Natural beekeeping at OBKA

OBKA, the Oxfordshire BeeKeepers’ Association, periodically hold Question and Answer meetings, and on the 17th August this was at my local pub; they’d asked me to represent the natural beekeeping viewpoint on the panel. So following the ONBG meeting on the same day, we trooped over to the pub to learn from the conventional beeks.

We heard an interesting bit of news. Bees are to be reclassified from wild animals to domestic animals in 2017. It is unclear what exactly this means yet (can we all get EU farming grants?) but one likely effect is compulsory registration of beekeepers.

I think everyone was rather hoping sparks would fly between the conventional and natural beekeeping factions,  but, as usual, the OBKA membership were very thoughtful and did not seem hostile at all (perhaps because we’d stuffed the audience with ONBG members!). The chairman did mischievously throw in a question at the end to try and get some controversy going, I responded on the benefits of low intervention beekeeping and mentioned, among other things, the potential development of varroa resistant / tolerant bees through natural selection. This did provoke a restrained reaction from Ged Marshall, an experienced co-panelist and queen rearer who runs 450 hives and whose livelihood depends on responsible behaviour by other beekeepers. He made the very valid point that there is a public duty not to breed pests where they can be transmitted to other hives.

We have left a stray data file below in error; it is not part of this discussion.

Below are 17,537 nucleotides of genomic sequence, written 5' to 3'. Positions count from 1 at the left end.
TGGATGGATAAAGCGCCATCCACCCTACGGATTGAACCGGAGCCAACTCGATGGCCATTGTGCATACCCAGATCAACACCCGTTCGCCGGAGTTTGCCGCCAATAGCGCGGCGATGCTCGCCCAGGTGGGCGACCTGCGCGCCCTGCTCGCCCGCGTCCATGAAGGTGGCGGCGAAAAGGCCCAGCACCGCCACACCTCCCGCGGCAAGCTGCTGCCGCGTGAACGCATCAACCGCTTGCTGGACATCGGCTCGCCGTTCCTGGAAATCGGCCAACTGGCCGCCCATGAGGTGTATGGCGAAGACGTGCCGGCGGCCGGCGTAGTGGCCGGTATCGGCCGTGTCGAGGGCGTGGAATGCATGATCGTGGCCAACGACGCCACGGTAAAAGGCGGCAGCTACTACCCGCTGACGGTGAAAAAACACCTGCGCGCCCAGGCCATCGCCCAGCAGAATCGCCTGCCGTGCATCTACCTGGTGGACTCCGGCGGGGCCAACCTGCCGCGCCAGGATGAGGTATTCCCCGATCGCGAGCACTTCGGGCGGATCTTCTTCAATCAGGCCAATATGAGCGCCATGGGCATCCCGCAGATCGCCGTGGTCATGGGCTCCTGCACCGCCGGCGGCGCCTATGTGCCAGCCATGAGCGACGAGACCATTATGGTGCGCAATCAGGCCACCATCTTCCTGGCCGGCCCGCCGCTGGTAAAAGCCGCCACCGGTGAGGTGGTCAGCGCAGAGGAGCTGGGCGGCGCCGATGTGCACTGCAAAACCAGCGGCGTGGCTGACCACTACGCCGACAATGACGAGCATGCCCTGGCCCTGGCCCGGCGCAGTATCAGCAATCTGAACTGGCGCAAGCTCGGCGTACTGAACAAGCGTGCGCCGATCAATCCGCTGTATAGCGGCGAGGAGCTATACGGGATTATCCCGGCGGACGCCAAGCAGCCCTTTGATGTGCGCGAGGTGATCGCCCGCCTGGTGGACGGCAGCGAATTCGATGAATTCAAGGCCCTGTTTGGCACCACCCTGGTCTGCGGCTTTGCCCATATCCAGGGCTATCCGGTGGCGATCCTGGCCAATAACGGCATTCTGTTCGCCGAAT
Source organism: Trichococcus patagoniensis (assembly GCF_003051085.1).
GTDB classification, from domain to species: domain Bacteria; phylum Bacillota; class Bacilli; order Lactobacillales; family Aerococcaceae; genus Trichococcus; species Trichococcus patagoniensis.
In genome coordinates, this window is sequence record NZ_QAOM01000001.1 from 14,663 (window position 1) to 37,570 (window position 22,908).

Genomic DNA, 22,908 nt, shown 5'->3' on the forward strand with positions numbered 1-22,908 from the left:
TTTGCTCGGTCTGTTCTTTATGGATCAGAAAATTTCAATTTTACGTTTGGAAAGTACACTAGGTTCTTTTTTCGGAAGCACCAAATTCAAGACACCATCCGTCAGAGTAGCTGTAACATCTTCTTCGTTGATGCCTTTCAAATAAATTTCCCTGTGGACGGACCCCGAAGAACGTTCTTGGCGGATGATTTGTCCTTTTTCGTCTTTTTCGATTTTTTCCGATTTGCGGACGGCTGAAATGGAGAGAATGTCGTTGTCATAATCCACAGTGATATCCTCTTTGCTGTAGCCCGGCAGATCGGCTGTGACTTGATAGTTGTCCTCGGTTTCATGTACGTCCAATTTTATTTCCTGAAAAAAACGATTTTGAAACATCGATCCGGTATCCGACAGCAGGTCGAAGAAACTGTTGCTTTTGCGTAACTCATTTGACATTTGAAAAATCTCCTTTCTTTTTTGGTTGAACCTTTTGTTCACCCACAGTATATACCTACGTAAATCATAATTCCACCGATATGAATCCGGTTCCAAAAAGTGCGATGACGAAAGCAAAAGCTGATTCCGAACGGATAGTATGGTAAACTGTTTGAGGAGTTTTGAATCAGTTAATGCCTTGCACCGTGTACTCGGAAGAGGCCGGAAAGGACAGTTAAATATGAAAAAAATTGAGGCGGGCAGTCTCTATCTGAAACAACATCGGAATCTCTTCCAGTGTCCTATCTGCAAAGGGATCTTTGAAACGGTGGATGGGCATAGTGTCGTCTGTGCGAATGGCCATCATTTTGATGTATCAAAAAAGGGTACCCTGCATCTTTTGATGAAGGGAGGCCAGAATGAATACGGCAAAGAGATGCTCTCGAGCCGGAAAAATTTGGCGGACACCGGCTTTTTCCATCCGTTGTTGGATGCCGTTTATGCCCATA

At this point his view and mine diverge. This may not have come out in the meeting, but we discussed it further afterwards. In his view these live-and-let-die practices don’t work, and result in many colonies collapsing, whereupon their remaining bees flee to nearby colonies – and nearby colonies also rob out the infected collapsed hives, then carry back a payload of varroa. I can see his point with regards to infectious diseases, but not so much with varroa. I described Gareth’s experience developing varroa-resistant bees in Warres. “Ah, but take them out of the Warres and the resistance doesn’t last” he said. “Couple of years maybe.” In retrospect (you never think of these things at the time!) I think the answer to that is, “so why do bees managed your way – in thin walled hives with poor thermal control, raised on foundation etc – lose the resistance they acquired? Doesn’t this say something about how beekeeping is done these days?”

He also pointed out that things like pollen collection, and bee behaviour at the entrance do not necessarily mean you have a laying queen / healthy colony, etc. These things are indicators but cannot be as certain as inspecting the actual nest area.

I have to tip my hat to Ged. He is very willing to share his wealth of knowledge, and does not hector natural beekeepers, instead he prefers to educate and help us and believes that with experience, we will observe similar things and come to the same conclusions as he.